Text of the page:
Conference – Valuing Parents Linking Policy and Practice




Conference – Valuing Parents Linking Policy and Practice


The Further Education and Training Division of Limerick and Clare Education and Training Board hosted this two-day International Conference on Family Learning, in Ennis, Ireland. It brought together a range of national and international experts to look at Family Learning as a valuable element in further education provision and examined ways to engage with local and migrant families to improve the educational outcomes of children and parents.

Attendees included

  • Researchers in the field of family learning and educational disadvantage
  • Policy makers in governmental departments
  • Decision makers in key agencies with an interest/remit in Family Learning

The conference

  • Showcased models of good practice in Family Learning work in Ireland and in Europe
  • Highlighted the role of Family Learning in tackling educational disadvantage
  • Aimed to Influence policy and consider strategies to rolling out a national model of Family Learning based on effective interagency working.

In 2018 SOLAS funded a family literacy research project that reviewed Education and Training Boards family literacy activity and relevant government policy in order to guide future development of family literacy practice. The research managed by the National Adult Literacy Agency (NALA) was overseen by SOLAS (the National Further Education and Training Authority) and ETBI (Education and Training Board Ireland), was carried out by Dr Ann Hegarty and Dr Maggie Feeley, School of Social Policy, Social Work and Social Justice University College Dublin.  This research was planned to preview at this conference.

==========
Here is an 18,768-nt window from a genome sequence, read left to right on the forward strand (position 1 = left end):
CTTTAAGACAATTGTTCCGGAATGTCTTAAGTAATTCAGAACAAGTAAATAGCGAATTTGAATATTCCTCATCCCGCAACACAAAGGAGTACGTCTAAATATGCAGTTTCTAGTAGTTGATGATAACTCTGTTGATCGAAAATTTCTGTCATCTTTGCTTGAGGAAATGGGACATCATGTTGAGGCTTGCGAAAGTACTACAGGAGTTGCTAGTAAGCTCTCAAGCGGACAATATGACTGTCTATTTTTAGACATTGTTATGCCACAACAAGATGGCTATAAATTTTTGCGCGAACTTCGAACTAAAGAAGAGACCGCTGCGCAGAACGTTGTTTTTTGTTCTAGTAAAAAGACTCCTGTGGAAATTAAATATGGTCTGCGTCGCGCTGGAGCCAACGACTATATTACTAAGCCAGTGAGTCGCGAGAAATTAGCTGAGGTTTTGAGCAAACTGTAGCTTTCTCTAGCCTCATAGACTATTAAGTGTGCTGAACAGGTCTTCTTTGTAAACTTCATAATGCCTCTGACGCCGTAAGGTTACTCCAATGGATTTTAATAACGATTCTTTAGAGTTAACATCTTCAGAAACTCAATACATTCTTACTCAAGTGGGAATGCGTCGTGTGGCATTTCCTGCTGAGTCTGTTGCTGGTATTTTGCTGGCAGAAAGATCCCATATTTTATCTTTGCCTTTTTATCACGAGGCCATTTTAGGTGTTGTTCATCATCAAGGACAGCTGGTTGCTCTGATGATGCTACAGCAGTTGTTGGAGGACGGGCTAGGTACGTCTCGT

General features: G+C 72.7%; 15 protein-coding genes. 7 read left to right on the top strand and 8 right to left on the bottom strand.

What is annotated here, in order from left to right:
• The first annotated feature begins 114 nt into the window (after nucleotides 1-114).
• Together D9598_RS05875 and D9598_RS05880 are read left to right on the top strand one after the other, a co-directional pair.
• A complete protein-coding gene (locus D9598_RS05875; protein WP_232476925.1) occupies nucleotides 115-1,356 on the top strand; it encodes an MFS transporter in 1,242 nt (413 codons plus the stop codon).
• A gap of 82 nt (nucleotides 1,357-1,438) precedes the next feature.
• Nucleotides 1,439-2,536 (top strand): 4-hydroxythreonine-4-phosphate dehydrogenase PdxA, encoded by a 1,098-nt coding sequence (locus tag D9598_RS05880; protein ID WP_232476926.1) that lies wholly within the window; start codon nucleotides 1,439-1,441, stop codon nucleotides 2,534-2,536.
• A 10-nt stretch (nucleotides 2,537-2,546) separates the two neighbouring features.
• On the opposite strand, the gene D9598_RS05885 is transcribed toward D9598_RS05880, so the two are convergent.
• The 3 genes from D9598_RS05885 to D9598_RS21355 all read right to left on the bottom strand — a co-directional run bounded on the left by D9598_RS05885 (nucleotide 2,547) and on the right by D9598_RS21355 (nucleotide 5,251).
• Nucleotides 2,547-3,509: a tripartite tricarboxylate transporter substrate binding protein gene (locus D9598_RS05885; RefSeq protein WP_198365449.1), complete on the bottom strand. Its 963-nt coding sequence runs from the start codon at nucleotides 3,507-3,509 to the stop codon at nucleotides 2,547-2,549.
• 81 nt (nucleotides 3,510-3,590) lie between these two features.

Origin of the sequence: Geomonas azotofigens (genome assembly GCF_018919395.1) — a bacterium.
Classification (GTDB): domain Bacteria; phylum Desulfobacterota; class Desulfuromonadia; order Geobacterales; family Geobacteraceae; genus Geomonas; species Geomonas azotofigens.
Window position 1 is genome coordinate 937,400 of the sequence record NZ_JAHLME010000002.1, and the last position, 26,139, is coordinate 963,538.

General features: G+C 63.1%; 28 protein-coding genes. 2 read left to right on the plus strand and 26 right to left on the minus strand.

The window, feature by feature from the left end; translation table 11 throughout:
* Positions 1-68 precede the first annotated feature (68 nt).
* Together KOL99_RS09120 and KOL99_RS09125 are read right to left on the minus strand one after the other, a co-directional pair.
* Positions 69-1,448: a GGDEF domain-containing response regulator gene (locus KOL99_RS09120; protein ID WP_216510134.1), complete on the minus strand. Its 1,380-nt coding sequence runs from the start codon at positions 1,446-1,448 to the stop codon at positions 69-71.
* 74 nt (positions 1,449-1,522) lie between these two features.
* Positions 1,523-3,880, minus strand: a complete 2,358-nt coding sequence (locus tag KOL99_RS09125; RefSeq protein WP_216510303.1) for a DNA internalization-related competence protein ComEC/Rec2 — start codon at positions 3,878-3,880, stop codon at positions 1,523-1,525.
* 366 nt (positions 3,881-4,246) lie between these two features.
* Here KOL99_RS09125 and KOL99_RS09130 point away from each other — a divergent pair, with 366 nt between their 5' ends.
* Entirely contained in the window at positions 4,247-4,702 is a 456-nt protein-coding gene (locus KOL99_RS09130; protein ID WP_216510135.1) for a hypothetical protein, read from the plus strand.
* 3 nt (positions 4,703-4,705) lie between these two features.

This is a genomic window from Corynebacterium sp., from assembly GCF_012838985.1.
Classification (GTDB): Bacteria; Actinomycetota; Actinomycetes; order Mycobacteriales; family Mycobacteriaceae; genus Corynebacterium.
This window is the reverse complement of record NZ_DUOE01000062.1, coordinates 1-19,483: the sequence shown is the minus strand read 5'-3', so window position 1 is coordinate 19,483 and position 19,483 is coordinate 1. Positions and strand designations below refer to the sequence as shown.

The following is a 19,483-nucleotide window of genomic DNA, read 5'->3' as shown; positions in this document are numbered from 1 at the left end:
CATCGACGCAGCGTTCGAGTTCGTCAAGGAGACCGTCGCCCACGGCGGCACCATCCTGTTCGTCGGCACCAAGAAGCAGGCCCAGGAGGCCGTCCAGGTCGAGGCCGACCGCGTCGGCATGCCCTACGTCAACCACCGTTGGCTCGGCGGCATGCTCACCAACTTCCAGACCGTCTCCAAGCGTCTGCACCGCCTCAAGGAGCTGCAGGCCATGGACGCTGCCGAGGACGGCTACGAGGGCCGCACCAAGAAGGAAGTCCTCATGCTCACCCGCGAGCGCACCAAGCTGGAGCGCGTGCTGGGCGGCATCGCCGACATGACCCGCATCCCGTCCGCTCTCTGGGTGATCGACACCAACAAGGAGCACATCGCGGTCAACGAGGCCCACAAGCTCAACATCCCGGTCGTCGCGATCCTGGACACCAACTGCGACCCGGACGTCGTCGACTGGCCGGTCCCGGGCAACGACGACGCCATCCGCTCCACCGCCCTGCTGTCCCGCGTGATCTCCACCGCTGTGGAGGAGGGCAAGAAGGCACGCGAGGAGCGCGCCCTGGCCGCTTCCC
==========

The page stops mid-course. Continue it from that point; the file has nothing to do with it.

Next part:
The ‘Guidelines for Family Literacy Practice in Education and Training Boards’ will be launched at the National Adult Literacy Agency Family Learning Conference in Dublin on 28th November, 2019.


Dr Inez Bailey, NALA

Mary Flanagan, Organiser

Liz O’Sullivan, National Parents Council

Margaret Donovan, Parent

Roisín Doherty, SOLAS

Juliette Collier, UK

Mats Mikiver, Sweden

Maria Tobin, TUSLA

Dr Áine Cregan, Oral Language Specialist

Luxembourg Speakers

Dr Ulrike Hanemann, Germany

Dr Jude Cosgrove, ERC

Dr Ann Hegarty, NALA

Conference Summary

The Family Learning Conference, organised by the Further Education and Training Division of Limerick and Clare

Education and Training Board, was held in the Temple Gate Hotel, Ennis, County Clare, Ireland, on Thursday 28th and Friday 29th March, 2019. Delegates from seven countries were in attendance at the conference, including: Ireland, Germany, England, Sweden, Italy, Luxembourg and Finland.

The conference brought together practitioners, experts, researchers, policymakers, educators and Family Learning advocates to share and discuss innovative strategies and contemporary efforts to connect with and engage both child and parent/carer with learning and personal growth. Family Learning activates inter-generational transformation and change. Feedback from delegates was collated the following points were outlined by those who attended: 

  • Raise the profile of Family Learning for both policy and communities
  • Nationally, spread the key message to all parents and carers that they play a vital role as their children’s first teachers, and that the home is a very valuable learning environment
  • Family Learning needs to be a national priority
  • Form a National Family Learning Community of Practice-A portal to share examples of good practice and information